PHA Canada’s monthly electronic newsletter
Vol 1. No. 3 September 2011
In this issue:
Less than three weeks to go:
2011 National PH Conference update
As you may notice, this September issue of the Pulse will be a bit shorter, as our staff are busy putting the finishing touches on this year’s Conference. There are already almost 250 registrants and while pre-registration is now closed, if you are interested in attending you can still register on-site at the Conference starting from 4:00 pm on Friday, September 16th
until 12:30 pm on Saturday, September 17.
If you still are not sure about whether to attend or not, perhaps taking a look at the Conference agenda will help you to decide. The full conference schedule as well as session and speaker information is now posted on the Conference website and can be accessed at www.phacanada.ca/2011Conference/Agenda
If you are already registered visit the agenda page
as well – it may help you to plan out which sessions you’d like to attend. Don’t forget all of this year’s sessions will either be audio or video recorded and all attendees will be sent copies of the audio recordings and conference video so you’ll be sure to not miss out on any of the learning from the weekend.
So how much work goes into assuring that your PH Conference weekend is a success? A lot! Our Conference Committee has been working away for months to: plan the schedule, invite and coordinate speakers, plan all the details such as rooming lists, meals, session rooms and others with the hotel, work with the AudioVisual team to make sure everything is set up correctly and functioning properly and on many other tasks. Our work will not be done until the Conference is finished, and we do it all to make sure your Conference experience is fun and full of hope: an educational and uplifting weekend.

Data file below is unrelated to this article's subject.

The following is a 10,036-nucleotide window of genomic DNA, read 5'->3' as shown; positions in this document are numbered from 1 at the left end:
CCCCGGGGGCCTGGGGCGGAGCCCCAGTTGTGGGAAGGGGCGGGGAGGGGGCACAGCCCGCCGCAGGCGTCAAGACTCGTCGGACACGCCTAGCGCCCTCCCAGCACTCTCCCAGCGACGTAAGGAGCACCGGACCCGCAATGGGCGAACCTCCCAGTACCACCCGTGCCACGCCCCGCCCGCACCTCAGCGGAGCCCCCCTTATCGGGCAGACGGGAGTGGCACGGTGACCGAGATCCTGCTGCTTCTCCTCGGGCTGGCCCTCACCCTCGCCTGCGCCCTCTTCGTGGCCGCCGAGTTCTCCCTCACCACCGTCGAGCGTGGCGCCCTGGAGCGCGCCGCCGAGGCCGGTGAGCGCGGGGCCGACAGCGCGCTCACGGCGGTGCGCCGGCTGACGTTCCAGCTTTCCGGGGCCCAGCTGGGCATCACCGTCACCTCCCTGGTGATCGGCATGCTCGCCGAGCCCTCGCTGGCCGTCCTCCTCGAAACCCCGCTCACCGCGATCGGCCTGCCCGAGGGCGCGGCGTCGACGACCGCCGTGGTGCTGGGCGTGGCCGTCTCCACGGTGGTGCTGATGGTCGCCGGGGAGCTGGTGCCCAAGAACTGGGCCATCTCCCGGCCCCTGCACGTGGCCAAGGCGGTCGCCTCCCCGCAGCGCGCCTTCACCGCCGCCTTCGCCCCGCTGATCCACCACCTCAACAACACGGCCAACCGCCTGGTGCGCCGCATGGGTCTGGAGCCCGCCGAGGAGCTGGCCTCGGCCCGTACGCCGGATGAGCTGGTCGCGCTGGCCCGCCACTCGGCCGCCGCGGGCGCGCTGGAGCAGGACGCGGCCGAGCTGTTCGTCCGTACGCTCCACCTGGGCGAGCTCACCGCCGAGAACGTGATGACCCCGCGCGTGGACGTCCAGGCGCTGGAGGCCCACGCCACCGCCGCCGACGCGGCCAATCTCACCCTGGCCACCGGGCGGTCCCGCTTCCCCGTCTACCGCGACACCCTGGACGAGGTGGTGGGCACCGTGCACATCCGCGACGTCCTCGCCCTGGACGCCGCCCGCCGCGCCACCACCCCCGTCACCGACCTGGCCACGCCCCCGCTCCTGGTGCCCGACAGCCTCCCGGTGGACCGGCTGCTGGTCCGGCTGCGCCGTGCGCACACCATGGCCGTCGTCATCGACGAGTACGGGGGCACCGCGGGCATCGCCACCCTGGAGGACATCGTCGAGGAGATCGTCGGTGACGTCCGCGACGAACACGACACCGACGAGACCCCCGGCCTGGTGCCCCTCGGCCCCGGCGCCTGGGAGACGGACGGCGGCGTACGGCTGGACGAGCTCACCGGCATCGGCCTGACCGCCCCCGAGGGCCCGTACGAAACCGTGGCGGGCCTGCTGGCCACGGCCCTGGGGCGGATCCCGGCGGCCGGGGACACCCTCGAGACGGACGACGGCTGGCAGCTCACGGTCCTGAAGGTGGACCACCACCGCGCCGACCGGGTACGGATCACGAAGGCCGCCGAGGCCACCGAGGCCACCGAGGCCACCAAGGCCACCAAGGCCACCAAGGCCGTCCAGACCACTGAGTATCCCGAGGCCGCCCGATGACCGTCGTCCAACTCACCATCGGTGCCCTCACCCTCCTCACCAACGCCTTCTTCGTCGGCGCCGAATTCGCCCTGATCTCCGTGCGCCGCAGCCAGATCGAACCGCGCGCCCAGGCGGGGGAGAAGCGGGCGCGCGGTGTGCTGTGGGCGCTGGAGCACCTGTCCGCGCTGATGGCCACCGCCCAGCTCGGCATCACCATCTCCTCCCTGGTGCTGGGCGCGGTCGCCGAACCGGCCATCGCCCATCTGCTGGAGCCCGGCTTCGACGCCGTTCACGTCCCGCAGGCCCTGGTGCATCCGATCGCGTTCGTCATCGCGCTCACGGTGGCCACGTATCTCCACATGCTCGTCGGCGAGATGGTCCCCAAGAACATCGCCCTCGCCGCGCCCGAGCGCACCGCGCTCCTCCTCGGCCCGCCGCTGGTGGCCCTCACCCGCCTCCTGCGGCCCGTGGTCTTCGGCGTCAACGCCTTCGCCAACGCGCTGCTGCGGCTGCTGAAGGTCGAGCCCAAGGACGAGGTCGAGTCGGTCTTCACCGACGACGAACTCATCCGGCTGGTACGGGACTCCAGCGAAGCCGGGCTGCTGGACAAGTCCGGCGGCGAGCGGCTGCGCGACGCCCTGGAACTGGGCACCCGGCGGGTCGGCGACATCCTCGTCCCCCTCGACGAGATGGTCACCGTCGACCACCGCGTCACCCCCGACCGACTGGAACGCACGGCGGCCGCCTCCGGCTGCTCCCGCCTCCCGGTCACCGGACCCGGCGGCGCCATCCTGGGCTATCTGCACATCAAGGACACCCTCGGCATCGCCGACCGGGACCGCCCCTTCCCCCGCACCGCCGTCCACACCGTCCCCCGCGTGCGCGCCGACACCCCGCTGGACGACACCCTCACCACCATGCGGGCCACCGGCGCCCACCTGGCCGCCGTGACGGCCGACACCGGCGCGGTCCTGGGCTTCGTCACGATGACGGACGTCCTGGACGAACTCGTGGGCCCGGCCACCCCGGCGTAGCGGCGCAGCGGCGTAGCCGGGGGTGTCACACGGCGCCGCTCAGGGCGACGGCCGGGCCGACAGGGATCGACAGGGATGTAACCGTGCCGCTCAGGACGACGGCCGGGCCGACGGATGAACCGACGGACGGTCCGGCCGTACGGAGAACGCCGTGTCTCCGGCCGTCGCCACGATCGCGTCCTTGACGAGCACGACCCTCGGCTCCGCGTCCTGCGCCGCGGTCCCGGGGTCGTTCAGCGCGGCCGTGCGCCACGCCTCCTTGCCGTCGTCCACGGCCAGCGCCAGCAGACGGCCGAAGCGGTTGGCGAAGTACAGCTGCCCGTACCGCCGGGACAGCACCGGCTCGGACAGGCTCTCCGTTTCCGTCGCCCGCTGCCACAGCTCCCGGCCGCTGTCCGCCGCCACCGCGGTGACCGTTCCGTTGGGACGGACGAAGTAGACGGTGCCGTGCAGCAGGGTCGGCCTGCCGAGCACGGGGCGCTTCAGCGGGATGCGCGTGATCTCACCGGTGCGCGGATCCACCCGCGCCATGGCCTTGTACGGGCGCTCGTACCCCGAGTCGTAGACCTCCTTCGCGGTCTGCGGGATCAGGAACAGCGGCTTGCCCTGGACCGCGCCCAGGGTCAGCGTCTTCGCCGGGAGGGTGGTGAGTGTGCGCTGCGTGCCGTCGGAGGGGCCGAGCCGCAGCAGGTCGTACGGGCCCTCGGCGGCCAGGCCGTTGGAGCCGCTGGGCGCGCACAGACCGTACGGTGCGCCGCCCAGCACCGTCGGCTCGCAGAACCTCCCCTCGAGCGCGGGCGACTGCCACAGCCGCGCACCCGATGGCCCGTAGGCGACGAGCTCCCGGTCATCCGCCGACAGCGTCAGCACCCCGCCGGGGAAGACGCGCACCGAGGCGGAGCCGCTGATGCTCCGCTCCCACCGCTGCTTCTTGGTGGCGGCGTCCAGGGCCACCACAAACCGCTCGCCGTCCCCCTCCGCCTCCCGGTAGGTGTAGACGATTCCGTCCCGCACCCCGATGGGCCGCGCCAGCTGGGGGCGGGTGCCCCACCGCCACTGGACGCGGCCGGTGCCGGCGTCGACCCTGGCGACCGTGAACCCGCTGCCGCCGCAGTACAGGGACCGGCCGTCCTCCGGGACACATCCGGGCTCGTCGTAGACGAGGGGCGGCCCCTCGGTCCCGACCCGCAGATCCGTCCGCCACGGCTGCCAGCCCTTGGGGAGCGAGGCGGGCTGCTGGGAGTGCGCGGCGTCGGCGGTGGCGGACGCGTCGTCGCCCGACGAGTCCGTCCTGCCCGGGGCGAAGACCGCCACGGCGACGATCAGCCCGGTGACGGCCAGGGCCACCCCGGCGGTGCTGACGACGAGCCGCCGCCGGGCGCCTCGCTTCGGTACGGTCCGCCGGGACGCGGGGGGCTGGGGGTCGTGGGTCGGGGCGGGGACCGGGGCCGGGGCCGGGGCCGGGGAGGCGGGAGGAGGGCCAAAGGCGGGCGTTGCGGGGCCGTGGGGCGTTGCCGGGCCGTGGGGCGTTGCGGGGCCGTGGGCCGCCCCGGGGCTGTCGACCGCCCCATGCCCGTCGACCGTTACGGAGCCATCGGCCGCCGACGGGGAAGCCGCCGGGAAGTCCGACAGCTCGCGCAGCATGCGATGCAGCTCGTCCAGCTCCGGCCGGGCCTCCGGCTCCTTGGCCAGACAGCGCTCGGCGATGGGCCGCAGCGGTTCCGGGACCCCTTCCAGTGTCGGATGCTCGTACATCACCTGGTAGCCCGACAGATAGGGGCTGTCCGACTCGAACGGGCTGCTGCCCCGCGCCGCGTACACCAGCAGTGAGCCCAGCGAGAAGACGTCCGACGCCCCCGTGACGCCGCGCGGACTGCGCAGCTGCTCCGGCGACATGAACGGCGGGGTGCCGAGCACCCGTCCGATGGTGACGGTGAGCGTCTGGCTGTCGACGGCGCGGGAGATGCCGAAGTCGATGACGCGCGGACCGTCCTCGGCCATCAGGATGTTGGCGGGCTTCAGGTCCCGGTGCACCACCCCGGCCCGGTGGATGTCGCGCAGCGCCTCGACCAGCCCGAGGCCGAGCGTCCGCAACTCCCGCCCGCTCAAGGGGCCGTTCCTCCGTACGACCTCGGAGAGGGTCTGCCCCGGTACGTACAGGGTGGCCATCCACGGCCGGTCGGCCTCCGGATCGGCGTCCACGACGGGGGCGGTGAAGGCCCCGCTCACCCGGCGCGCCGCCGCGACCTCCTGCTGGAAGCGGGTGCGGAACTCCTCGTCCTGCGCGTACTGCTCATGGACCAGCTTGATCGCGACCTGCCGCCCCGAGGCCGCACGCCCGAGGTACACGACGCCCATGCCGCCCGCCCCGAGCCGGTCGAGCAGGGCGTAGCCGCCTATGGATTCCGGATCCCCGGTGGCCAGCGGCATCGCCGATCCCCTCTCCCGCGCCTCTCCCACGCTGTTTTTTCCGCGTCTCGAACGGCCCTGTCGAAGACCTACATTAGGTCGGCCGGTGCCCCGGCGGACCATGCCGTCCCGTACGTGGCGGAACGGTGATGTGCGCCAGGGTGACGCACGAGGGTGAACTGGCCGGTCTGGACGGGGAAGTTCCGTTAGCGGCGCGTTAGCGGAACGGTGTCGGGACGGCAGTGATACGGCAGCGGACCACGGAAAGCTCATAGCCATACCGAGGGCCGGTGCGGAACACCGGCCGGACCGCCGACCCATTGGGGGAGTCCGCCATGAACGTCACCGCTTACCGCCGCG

We can’t wait, and we hope that you are as excited as we are. See you in a few weeks!
New this year at Conference: Wall of Hope
We are introducing many new features this year at Conference: we’ll have kids programming, a photographer, new sessions, audio and video recording of sessions and a few other features that those who attended in 2009 will notice as new additions. One of the new features that you will notice is the Wall of Hope.
The Wall of Hope is a little ‘sneak peek’ into our 2011 Awareness Month campaign. The Wall of Hope at Conference is a large banner, which will be located in Churchill Court, right outside of the PHA Canada office and store. The banner is a sort of “Conference guest book” but it is also more… Stop by the wall of hope: write a message of hope to those living with PH or those who have been newly diagnosed, or if you wish to educate others about PH, write down something about what it is like to live with PH that others may not know about. You can sign your name, or if you prefer you can remain anonymous. After Conference, we will go through and compile all of the messages on the banner – these messages along with a picture of the completed banner will be posted on our website and the most inspiring messages will be used in materials we create for our Awareness Month Campaign.